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What To Know About Paying Foreign Contractors

Posted by : Premraj | Posted on : Tuesday, April 3, 2018


There are a lot of benefits that come with hiring foreign contractors and freelancers. U.S. startups and businesses have access to a wider talent pool and more specialized skills, they can avoid overhead costs that come from having traditional employees, and there’s a lot of flexibility in these arrangements.

Of course, there can be downsides as well. Some of the downsides of hiring foreign contractors can include problems related to communication and time differences, as well as challenges that come with quality control.

Regardless, for many businesses, particularly startups, the pros outweigh the cons when it comes to outsourcing to foreign contractors.

So what should you know about paying them? How can you effectively pay someone in Nicaragua, China, India, the Philippines or anywhere else in the world? Are there specific things to know or guidelines?

Understand the Difference Between An Employee and a Contractor

If you’re a U.S.-based business and the IRS determines your independent contractor is actually an employee, you may be liable. A lot of startups and independent business owners don’t know the legal differences between employees and contractors, so they inadvertently blur the lines and find themselves in trouble.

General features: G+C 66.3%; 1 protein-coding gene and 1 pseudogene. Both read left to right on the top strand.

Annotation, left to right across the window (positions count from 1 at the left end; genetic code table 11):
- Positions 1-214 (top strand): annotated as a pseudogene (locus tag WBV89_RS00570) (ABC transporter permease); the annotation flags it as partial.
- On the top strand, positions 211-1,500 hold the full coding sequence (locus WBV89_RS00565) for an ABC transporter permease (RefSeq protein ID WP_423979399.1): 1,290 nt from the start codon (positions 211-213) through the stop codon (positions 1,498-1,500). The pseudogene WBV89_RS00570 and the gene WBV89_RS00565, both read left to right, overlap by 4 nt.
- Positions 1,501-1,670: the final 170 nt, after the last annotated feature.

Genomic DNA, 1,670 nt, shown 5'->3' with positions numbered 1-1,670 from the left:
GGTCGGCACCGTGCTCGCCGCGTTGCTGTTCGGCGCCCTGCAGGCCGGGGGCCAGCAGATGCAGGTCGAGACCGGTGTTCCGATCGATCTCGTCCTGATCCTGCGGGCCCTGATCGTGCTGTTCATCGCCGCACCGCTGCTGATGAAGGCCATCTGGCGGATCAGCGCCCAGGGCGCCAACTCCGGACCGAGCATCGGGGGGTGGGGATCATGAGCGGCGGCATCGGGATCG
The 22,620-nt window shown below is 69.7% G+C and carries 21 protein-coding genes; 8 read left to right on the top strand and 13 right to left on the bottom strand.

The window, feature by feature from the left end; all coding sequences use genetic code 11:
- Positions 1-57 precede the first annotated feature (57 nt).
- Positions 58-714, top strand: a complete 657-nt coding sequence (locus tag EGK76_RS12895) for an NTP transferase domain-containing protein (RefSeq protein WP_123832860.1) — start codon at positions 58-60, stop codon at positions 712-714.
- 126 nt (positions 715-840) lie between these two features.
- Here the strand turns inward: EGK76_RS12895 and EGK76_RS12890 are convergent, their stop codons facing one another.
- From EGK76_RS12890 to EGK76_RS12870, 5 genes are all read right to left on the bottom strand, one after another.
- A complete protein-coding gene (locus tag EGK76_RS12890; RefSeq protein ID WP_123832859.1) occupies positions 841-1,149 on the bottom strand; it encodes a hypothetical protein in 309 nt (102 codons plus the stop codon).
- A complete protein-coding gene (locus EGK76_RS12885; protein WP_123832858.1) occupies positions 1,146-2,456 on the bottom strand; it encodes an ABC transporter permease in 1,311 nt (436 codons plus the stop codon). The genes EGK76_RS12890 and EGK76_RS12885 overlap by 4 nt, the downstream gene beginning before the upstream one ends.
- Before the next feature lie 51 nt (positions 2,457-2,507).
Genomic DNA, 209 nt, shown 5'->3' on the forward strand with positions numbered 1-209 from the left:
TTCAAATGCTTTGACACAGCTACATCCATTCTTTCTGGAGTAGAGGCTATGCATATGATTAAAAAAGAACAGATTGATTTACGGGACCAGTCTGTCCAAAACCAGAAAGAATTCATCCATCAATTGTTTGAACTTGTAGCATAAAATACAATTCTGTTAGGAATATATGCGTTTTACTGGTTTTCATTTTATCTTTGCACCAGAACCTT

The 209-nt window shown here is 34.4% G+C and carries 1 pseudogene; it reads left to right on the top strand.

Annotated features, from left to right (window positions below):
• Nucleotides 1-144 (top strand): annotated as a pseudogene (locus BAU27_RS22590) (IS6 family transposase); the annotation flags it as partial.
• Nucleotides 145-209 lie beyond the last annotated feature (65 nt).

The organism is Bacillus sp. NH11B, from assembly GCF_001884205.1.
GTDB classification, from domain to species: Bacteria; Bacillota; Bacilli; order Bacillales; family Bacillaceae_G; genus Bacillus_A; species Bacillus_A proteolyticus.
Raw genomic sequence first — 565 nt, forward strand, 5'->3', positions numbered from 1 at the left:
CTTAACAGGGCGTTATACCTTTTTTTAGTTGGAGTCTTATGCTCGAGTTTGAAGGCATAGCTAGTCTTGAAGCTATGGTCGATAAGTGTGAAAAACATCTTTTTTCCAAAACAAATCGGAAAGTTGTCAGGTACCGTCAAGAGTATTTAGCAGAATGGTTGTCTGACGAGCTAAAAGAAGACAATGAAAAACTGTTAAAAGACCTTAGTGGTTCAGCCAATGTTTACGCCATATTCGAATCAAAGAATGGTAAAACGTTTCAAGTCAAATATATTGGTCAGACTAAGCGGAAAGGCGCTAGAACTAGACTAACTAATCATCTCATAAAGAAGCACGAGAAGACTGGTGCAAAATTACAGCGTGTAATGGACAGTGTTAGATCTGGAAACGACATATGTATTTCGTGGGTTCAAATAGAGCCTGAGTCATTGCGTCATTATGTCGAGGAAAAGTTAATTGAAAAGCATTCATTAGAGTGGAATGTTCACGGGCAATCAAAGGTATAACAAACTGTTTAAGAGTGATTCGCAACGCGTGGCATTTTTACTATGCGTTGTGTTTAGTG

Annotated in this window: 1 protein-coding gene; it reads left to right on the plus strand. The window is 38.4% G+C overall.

Make sure you’re clear because otherwise, you could end up having to pay more if someone is taking on an employee role.

You should think about not only laws and regulations in the U.S., but also the laws of the country where your contractor resides.

Also worth noting is the fact that many countries have protections for contract workers in place. As a result, you may need proof from your contractor that they’re complying with their local tax laws.

Complete IRS Form W-8BEN

If you’re a small business owner or a sole proprietor and you work with foreign freelancers who do meet the guidelines for contractors, you don’t have to report the payments you make to that person to the IRS.

However, most professionals recommend completing Form W-8BEN which is for individuals. If you’re working with a foreign company on contracting work, you can complete the W-8BEN-E.

Online Payments

You’re more than likely going to be using an online payment service to get money to your overseas contractors. However, when you’re choosing a specific payment service, there are things to be aware of.

First, there is the potential with some payment services for accounts to be frozen. You should look for an online payment service that doesn’t have a record of arbitrarily freezing business accounts because this can create obstacles in how you do business.

You might also want to speak with your contractor about the payment option that’s going to work best for them. You want your contractors to actually be able to access the payments you make to them at a local bank, so look for online payment services that make this an option. Otherwise, you may pay your contractors or freelancers, and they can only use those payments online.

Speaking with your contractor beforehand can help alleviate this problem, and keep your working relationship moving along smoothly.

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